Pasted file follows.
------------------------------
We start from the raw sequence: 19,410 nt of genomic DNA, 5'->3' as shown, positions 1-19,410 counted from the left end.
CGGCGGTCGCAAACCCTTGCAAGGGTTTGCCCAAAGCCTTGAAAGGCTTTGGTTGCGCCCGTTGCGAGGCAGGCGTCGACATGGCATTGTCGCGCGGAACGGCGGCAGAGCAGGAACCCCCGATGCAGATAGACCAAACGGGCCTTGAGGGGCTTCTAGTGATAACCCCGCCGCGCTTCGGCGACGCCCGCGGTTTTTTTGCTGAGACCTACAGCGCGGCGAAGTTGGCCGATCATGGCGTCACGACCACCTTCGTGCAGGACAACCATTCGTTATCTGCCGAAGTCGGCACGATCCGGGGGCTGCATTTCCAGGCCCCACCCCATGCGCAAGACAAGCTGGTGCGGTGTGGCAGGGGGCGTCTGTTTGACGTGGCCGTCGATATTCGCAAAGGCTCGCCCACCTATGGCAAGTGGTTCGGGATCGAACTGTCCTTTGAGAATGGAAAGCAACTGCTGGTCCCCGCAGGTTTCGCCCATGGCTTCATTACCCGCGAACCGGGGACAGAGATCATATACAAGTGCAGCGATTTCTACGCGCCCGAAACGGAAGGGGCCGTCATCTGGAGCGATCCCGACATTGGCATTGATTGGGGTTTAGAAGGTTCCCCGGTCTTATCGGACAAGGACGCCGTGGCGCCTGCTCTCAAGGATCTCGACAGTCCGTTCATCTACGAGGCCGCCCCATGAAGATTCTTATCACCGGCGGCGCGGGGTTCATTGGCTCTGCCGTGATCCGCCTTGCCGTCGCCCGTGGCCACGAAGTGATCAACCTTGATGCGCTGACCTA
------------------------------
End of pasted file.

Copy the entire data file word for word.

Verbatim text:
We start from the raw sequence: 19,410 nt of genomic DNA, 5'->3' as shown, positions 1-19,410 counted from the left end.
CGGCGGTCGCAAACCCTTGCAAGGGTTTGCCCAAAGCCTTGAAAGGCTTTGGTTGCGCCCGTTGCGAGGCAGGCGTCGACATGGCATTGTCGCGCGGAACGGCGGCAGAGCAGGAACCCCCGATGCAGATAGACCAAACGGGCCTTGAGGGGCTTCTAGTGATAACCCCGCCGCGCTTCGGCGACGCCCGCGGTTTTTTTGCTGAGACCTACAGCGCGGCGAAGTTGGCCGATCATGGCGTCACGACCACCTTCGTGCAGGACAACCATTCGTTATCTGCCGAAGTCGGCACGATCCGGGGGCTGCATTTCCAGGCCCCACCCCATGCGCAAGACAAGCTGGTGCGGTGTGGCAGGGGGCGTCTGTTTGACGTGGCCGTCGATATTCGCAAAGGCTCGCCCACCTATGGCAAGTGGTTCGGGATCGAACTGTCCTTTGAGAATGGAAAGCAACTGCTGGTCCCCGCAGGTTTCGCCCATGGCTTCATTACCCGCGAACCGGGGACAGAGATCATATACAAGTGCAGCGATTTCTACGCGCCCGAAACGGAAGGGGCCGTCATCTGGAGCGATCCCGACATTGGCATTGATTGGGGTTTAGAAGGTTCCCCGGTCTTATCGGACAAGGACGCCGTGGCGCCTGCTCTCAAGGATCTCGACAGTCCGTTCATCTACGAGGCCGCCCCATGAAGATTCTTATCACCGGCGGCGCGGGGTTCATTGGCTCTGCCGTGATCCGCCTTGCCGTCGCCCGTGGCCACGAAGTGATCAACCTTGATGCGCTGACCTA